After the excitement of all the different weather markets and the influence of the Ukraine War on markets, prices are settling into a predictable and unexciting pattern. It is the middle of August now, and with soybeans a little ahead of normal in development, the last gasp of the weather market is coming to a close.
August, the most critical month for soybean production, has come with rain, and with little expectation of soybean stress. The result is predictable. Last week corn and soybeans traded in a sideways pattern that indicated that market movers were satisfied with prices where they were.
We are reaching an equilibrium between the demand for grain and the current prices. Corn remains at what any farmer would see as cheap prices. Soybeans have arguably been higher, but not as high as the last couple of years would have indicated, and not as high as producers had hoped. I suspect there were not many bushels priced yet, as hopes were for $14 and $15 soybeans, and those hopes are fading as fast as the pods are filling.
Soybeans predictably had the last gasp at high prices in late July. Large areas of the Midwest were still dry or getting just-in-time rains. The critical August period was ahead. November soybean futures on the Chicago Board of Trade reached $14.35 on July 24. Now we know the stress is not going to happen in most areas. We are trading $1.50 lower than that, and there is no good reason to be higher. In fact, November futures are off seven cents in early trading this Tuesday morning as this is written, at 13.19. Yuck!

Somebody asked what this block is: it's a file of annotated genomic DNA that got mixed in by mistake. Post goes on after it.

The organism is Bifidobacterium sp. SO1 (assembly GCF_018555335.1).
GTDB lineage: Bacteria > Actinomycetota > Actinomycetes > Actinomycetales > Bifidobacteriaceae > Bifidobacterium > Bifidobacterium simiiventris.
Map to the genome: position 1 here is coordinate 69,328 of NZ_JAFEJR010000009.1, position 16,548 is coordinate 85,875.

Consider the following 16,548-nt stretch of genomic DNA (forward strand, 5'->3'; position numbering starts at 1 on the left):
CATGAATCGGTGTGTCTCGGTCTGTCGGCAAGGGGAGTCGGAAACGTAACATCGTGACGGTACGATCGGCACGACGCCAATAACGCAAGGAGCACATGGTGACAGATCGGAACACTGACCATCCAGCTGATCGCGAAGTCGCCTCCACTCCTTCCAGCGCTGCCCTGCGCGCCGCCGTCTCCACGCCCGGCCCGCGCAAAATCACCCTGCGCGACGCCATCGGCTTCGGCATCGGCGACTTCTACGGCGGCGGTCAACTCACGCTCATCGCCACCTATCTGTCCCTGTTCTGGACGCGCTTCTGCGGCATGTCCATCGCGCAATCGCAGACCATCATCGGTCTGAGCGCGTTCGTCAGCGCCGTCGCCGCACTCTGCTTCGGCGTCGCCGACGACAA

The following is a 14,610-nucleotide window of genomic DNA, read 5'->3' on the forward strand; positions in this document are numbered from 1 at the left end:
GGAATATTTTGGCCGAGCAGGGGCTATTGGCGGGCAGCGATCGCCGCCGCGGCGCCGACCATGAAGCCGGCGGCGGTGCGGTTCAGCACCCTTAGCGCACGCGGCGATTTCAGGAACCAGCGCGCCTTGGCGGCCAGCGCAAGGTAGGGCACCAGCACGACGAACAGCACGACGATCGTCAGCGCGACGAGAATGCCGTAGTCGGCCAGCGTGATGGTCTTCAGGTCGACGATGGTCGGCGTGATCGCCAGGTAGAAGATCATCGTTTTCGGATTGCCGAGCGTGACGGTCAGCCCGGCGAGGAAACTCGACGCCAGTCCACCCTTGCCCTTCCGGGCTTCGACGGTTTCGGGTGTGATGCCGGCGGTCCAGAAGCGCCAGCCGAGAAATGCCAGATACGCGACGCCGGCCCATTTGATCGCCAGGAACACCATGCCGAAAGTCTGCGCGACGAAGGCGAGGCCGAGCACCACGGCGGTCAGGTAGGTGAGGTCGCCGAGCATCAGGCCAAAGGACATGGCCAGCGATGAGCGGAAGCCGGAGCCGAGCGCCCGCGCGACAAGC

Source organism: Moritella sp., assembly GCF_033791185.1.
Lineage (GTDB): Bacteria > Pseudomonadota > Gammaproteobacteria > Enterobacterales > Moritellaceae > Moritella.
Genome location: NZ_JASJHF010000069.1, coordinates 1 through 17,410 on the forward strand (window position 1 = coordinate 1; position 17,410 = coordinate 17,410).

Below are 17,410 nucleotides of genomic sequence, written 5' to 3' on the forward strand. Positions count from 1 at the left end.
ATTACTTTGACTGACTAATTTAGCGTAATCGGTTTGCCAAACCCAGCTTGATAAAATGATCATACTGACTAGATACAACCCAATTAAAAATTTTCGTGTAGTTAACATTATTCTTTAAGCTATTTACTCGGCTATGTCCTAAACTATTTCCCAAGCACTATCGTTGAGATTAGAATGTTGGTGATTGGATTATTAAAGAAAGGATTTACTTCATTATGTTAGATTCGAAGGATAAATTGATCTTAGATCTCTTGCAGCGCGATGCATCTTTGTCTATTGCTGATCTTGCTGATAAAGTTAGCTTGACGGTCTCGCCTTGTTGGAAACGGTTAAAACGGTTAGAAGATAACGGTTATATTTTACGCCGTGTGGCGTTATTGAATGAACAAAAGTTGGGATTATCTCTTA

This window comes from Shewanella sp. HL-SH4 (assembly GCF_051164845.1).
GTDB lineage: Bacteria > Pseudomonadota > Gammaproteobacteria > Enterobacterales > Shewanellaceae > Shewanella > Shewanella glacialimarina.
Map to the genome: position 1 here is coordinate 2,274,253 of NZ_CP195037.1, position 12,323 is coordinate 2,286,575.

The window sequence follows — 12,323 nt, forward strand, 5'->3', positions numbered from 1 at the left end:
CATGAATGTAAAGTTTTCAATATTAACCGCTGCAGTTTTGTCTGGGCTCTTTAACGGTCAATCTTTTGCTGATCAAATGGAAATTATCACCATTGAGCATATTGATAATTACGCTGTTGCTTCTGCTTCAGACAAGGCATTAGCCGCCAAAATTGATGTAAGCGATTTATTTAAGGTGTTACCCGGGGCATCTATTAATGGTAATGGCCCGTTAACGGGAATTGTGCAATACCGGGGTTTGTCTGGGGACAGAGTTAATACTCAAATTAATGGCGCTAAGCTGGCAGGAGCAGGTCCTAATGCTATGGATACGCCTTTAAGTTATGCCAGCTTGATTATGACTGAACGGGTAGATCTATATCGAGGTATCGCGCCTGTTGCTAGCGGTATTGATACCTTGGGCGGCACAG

Last week soybeans traded in a fairly wide range, but for little gain. We were as low as $12.82 1/4 on Aug. 8 before we got as high as $13.38 on Aug. 11. That would feel like we gained, but, in fact, the close the Friday before was at $13.33 1/4, so we saw movement, but not much real gain in a week.
Similarly, corn futures traded in a sideways pattern, changing only a couple of net cents. If we look at the December futures close Aug. 4 compared to the close Aug. 11, we were actually down a dime, to $4.87-1/4. Most of the loss, nine cents, was on that Friday.
We will look back at this year and conclude that the markets followed the seasonality we should expect. That is, normally our highest corn prices come in late June or occasionally early July, on weather worries. In fact, our December corn futures high was June 21, at $6.29 3/4. We then had a horrible break to the $4.81 3/4 low on July 12.
Similarly, we normally have the soybean high also in late June, although we can blow that out of the water with August weather problems. This year we had rumors of problems, and then the problems seemed to go away. Now that we can look back, the high was July 24, at $14.35, in anticipation of August problems. As the rains came, we put in a low of 12.82 1/4 on Aug 8. It would seem the party is over.
The good news for soybeans is that we have bounced back 55 cents. The other good news is that you can probably stop worrying about your beans. Good crops are more important than good prices, which normally come with poor crops. It is ugly to think that we tend to hope for good crops in a year when other farmers get poor ones.
Chicago wheat futures took significant losses also at the end of July. This came as the reality of a huge cookie wheat harvest was in. This was the year of the haves and the have-nots. The Eastern soft wheat crop was the best in my memory. The Great Plains hard wheat crop struggled to grow out of the dust in the fall and winter and then fought off harvest rains to get a poor crop in the bin.